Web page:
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Taiwan to seek U.S. support for TPP bid under TIFA talks
Central News Agency
2014-02-17 07:28 PM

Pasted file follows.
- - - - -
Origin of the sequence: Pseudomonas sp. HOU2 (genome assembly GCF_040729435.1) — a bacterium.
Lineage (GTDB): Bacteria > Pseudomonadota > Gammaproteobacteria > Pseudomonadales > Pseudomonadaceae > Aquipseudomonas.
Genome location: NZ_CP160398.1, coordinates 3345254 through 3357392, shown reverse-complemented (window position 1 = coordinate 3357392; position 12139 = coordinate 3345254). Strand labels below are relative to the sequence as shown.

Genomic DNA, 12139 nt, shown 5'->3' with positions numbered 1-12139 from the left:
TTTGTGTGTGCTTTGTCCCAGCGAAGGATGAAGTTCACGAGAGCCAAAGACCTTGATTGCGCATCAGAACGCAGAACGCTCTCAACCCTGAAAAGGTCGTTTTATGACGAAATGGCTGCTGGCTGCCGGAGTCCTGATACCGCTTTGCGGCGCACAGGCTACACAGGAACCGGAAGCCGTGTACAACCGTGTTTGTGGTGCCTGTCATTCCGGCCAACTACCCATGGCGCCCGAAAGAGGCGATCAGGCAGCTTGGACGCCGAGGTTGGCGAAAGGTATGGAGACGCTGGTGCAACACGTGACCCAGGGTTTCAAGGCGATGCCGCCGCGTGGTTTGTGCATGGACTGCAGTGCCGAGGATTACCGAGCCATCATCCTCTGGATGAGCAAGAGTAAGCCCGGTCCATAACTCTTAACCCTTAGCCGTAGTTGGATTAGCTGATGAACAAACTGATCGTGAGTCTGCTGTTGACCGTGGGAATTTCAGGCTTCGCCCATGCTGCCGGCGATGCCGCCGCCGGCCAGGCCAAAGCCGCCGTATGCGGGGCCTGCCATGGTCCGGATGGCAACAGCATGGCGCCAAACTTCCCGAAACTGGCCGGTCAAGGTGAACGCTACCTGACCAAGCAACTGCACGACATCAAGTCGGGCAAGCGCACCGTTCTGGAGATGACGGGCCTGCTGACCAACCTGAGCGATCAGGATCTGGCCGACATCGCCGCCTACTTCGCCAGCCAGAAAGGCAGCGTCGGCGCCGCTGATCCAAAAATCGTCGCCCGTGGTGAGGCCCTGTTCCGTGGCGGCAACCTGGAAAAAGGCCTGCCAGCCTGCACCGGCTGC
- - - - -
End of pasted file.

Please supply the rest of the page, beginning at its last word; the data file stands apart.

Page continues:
Taipei, Feb. 17 (CNA) Taiwan will use talks under the Taiwan-U.S. Trade and Investment Framework Agreement (TIFA) as an opportunity to discuss Taiwan's bid to join the proposed Trans-Pacific Partnership (TPP), an official said Monday. The TIFA talks will be an opportunity for Taiwan to reiterate its efforts to seek entry into the U.S.-led trade bloc and seek Washington's support, Taiwan's deputy representative to the U.S., Leo Lee, told reporters in Taipei on the sidelines of a seminar attended by some of Taiwan's overseas envoys. The four-day seminar, which began that day, is aimed at finding ways to gain support abroad for Taiwan's bids to join the TPP and the Regional Comprehensive Economic Partnership (RCEP), another Asia-Pacific trade bloc. Taiwan and the U.S. resumed the TIFA talks last March. The agreement was signed in 1994 as a framework for Taiwan-U.S. dialogue on trade-related issues in the absence of diplomatic ties, but talks had been suspended since 2007, largely due to controversy over U.S. beef imports. Asked about the U.S. attitude toward Taiwan's TPP bid, Lee said that Washington welcomes Taiwan's interest in the TPP. The seminar is receiving great attention from Washington, Lee said, adding that he will share what he learns from it with the U.S. Taiwan's representative to Japan, Shen Ssu-tsun, who also returned to attend the seminar, told local media that it is an opportunity to share experiences and jointly brainstorm strategies for seeking entry to the TPP and the RCEP. "We will continue to seek Japan's support for our bids," Shen said, adding that Taiwan and Japan have signed several trade agreements covering areas such as e-commerce, investment protection and financial supervision. Foreign Minister David Lin said the overseas representatives will have to submit proposals on how to advocate Taiwan's TPP and RCEP bids in the countries in which they are based after the four-day seminar. The government has set a goal of finishing the TPP preparations by July, Lin added. As part of the seminar, the representatives will also visit Taiwan's free economic pilot zones over the coming days, according to the Foreign Ministry. This will give the envoys a better understanding of Taiwan's trade liberalization efforts. Taiwan's representatives to Singapore, Malaysia, the Philippines, Indonesia, Thailand, Brunei, Vietnam, Japan, South Korea, New Zealand, Australia, India, Peru, Chile, Canada and Mexico have returned to attend the seminar. Other participants include Lee and newly appointed representative to the U.S. Shen Lyushun. The TPP is currently being negotiated by the U.S. and 11 Pacific Rim nations -- Japan, Australia, Peru, Malaysia, Vietnam, New Zealand, Chile, Singapore, Canada, Mexico and Brunei. The RCEP is being negotiated by all 10 members of the Association of Southeast Asian Nations, along with China, India, Japan, South Korea, Australia and New Zealand. Taiwan has repeatedly reiterated its desire to join the two trade blocs to avoid economic marginalization. President Ma Ying-jeou said earlier in his opening remarks at the seminar that a top priority in the next TIFA talks will be negotiating a bilateral investment agreement. The latest round of TIFA talks is expected to take place later this year, according to Lin. (By Elaine Hou)
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